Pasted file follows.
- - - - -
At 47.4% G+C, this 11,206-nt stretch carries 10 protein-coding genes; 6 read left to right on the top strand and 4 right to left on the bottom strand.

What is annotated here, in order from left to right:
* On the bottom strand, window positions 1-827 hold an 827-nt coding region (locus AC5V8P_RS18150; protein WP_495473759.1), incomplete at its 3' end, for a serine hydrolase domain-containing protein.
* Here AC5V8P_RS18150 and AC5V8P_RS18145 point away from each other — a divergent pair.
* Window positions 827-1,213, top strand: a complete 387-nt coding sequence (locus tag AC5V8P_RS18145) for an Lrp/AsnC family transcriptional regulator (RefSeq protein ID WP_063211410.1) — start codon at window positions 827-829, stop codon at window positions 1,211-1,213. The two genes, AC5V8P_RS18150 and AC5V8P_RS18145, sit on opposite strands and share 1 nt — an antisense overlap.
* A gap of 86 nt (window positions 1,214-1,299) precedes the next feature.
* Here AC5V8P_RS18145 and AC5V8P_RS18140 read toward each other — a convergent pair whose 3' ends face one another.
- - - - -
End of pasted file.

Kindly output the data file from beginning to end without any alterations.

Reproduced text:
At 47.4% G+C, this 11,206-nt stretch carries 10 protein-coding genes; 6 read left to right on the top strand and 4 right to left on the bottom strand.

What is annotated here, in order from left to right:
* On the bottom strand, window positions 1-827 hold an 827-nt coding region (locus AC5V8P_RS18150; protein WP_495473759.1), incomplete at its 3' end, for a serine hydrolase domain-containing protein.
* Here AC5V8P_RS18150 and AC5V8P_RS18145 point away from each other — a divergent pair.
* Window positions 827-1,213, top strand: a complete 387-nt coding sequence (locus tag AC5V8P_RS18145) for an Lrp/AsnC family transcriptional regulator (RefSeq protein ID WP_063211410.1) — start codon at window positions 827-829, stop codon at window positions 1,211-1,213. The two genes, AC5V8P_RS18150 and AC5V8P_RS18145, sit on opposite strands and share 1 nt — an antisense overlap.
* A gap of 86 nt (window positions 1,214-1,299) precedes the next feature.
* Here AC5V8P_RS18145 and AC5V8P_RS18140 read toward each other — a convergent pair whose 3' ends face one another.